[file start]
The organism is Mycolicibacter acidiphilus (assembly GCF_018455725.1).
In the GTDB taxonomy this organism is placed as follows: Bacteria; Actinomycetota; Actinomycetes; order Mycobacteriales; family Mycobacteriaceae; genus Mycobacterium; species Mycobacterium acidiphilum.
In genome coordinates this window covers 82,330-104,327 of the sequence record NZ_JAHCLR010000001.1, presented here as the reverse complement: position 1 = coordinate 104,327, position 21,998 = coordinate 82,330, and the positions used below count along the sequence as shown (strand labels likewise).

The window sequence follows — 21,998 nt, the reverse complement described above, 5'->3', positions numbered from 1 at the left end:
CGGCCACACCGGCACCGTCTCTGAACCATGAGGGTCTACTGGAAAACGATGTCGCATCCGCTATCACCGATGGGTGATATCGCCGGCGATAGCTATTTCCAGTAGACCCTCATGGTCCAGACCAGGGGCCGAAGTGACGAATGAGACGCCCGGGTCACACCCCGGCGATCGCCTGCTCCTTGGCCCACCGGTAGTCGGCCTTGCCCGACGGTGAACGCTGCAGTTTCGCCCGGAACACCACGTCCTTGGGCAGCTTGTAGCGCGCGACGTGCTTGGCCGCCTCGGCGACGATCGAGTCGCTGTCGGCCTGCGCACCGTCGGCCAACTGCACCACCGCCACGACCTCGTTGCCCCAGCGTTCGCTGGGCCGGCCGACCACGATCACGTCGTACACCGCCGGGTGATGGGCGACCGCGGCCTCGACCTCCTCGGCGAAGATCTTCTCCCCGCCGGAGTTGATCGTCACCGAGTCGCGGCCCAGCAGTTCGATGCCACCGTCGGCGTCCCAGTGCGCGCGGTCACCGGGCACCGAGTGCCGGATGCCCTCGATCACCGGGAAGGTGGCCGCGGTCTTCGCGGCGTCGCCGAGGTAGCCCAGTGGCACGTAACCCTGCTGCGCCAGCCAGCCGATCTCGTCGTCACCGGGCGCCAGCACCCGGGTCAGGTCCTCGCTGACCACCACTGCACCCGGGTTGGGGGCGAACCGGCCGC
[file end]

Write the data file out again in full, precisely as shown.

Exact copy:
The organism is Mycolicibacter acidiphilus (assembly GCF_018455725.1).
In the GTDB taxonomy this organism is placed as follows: Bacteria; Actinomycetota; Actinomycetes; order Mycobacteriales; family Mycobacteriaceae; genus Mycobacterium; species Mycobacterium acidiphilum.
In genome coordinates this window covers 82,330-104,327 of the sequence record NZ_JAHCLR010000001.1, presented here as the reverse complement: position 1 = coordinate 104,327, position 21,998 = coordinate 82,330, and the positions used below count along the sequence as shown (strand labels likewise).

The window sequence follows — 21,998 nt, the reverse complement described above, 5'->3', positions numbered from 1 at the left end:
CGGCCACACCGGCACCGTCTCTGAACCATGAGGGTCTACTGGAAAACGATGTCGCATCCGCTATCACCGATGGGTGATATCGCCGGCGATAGCTATTTCCAGTAGACCCTCATGGTCCAGACCAGGGGCCGAAGTGACGAATGAGACGCCCGGGTCACACCCCGGCGATCGCCTGCTCCTTGGCCCACCGGTAGTCGGCCTTGCCCGACGGTGAACGCTGCAGTTTCGCCCGGAACACCACGTCCTTGGGCAGCTTGTAGCGCGCGACGTGCTTGGCCGCCTCGGCGACGATCGAGTCGCTGTCGGCCTGCGCACCGTCGGCCAACTGCACCACCGCCACGACCTCGTTGCCCCAGCGTTCGCTGGGCCGGCCGACCACGATCACGTCGTACACCGCCGGGTGATGGGCGACCGCGGCCTCGACCTCCTCGGCGAAGATCTTCTCCCCGCCGGAGTTGATCGTCACCGAGTCGCGGCCCAGCAGTTCGATGCCACCGTCGGCGTCCCAGTGCGCGCGGTCACCGGGCACCGAGTGCCGGATGCCCTCGATCACCGGGAAGGTGGCCGCGGTCTTCGCGGCGTCGCCGAGGTAGCCCAGTGGCACGTAACCCTGCTGCGCCAGCCAGCCGATCTCGTCGTCACCGGGCGCCAGCACCCGGGTCAGGTCCTCGCTGACCACCACTGCACCCGGGTTGGGGGCGAACCGGCCGC